Candidate finance reports are due tomorrow for those running for the legislature.
I was reminded of this by COPP last week, and again today when I got this tweet:
“I'm Alfonso from the @MoveToAmend Coalition. I'd love to chat with you about our 2018 Candidate Questionnaire we mailed to your campaign last month, so if you may, please shoot me a dm. Thanks!”
I replied to this guy that the Montana Democrats had spent over $1 million to remove me and a few other people from the November ballot.
That’s why I filed a closing finance report today.
This cycle is over for me, but there’s always next year.
In the meantime, perhaps some of our local media and/or blogs will dig into candidate finance reports to give us a little insight on the legislative races.
Or maybe pigs will fly.
I-185 and Healthcare Costs
I saw over on Flathead Memo today that James Conner is concerned that I-185 won’t pass.
He said twice that he thinks it’s in trouble, and he does a good job explaining what this means:
“If I-185 fails, almost 100,000 Montanans will lose their health insurance, and Montana will lose $500 million a year in federal funds.”
My wife and I will lose our healthcare if two things happen: I-185 doesn’t pass, and the legislature fails to find another way to fund healthcare.
I don’t think the GOP-controlled legislature wants to find a way to fund Medicaid expansion, so healthcare is going away.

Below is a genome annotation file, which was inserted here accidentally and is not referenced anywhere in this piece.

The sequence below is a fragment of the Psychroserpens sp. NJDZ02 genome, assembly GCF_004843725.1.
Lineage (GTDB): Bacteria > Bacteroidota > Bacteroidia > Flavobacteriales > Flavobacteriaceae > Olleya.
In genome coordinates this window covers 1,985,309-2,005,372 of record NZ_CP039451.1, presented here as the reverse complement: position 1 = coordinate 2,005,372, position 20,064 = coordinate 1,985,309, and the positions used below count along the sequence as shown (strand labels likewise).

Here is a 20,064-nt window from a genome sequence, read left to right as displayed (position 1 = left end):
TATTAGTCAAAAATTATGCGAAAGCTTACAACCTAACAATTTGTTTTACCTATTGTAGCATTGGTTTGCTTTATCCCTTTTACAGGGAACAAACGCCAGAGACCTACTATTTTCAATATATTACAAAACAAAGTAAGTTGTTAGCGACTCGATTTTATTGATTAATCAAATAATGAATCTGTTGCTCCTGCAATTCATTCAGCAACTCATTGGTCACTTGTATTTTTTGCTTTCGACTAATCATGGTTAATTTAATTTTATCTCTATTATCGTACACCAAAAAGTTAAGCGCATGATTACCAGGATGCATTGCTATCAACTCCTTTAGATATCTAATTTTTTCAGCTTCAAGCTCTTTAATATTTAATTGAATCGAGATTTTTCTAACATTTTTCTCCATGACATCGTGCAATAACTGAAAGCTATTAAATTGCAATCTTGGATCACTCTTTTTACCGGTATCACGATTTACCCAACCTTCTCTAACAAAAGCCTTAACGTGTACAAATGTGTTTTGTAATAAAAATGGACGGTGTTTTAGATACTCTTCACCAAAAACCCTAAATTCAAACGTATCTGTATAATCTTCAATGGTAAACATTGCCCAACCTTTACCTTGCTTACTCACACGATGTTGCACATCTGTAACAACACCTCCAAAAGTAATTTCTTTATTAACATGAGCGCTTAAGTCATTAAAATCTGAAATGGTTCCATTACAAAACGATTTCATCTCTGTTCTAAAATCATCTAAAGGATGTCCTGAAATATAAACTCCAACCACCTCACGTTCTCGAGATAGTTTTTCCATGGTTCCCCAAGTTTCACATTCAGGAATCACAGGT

I personally feel that a lot of people will move out of the state should this happen.
For instance, in my family we pay $75 a month for a $600 deductible plan, but next year we’re set to pay $400 a month for a $4,000 deductible plan.
That’s with a subsidy of over $500.
If we didn’t have that subsidy we’d have to pay $900 a month for a healthcare plan that won’t cover anything until we pony up $4,000.
So our healthcare would cost over $14,000 next year…if I-185 doesn’t pass, and if the three marketplace providers in Montana continue to serve Montana.
That’s just not doable for us.
Ochenski had an interesting article in the Missoulian today, mentioning the recent circus in the District of Criminals:
“The Republican majorities in Congress and the Republican president have no commitment to the greatest good for the greatest number of citizens. They serve the moneyed interests, the 1 percent and one-tenth of a percent of individuals who have amassed more wealth than hundreds of millions of our nation’s hard-working citizens.”
Ain’t that the truth.
He then goes on to explain that the Kavanaugh vote “split the populace by gender.”
It’s unfortunate that it’s now mostly about men vs. women instead of the 99.9% against the ultra-wealthy that control this country.
Ochenski figures that women in America are pissed and that this will translate into “outsize losses a month from now” for Republicans.
I’m not convinced.
By and large, Americans are lazy and uninformed. While it’s true that upwards of 20 million people watched the Kavanaugh hearings, that means around 300 million did not.
Around 235 million Americans are registered to vote, but just 130 million of them do so.
Back in 2014, just 83 million Americans voted, or 36% of registered voters.
So many people have given up on our process as hopelessly corrupt and dirty. They don’t see the system changing, aside from getting worse.
So they don’t vote, and I don’t think a huge number of women or Democrats or independents are going to get fired-up to do so this year.
I could be wrong, and we’ll find out in a few more weeks.
The process starts on Friday when absentee ballots go out.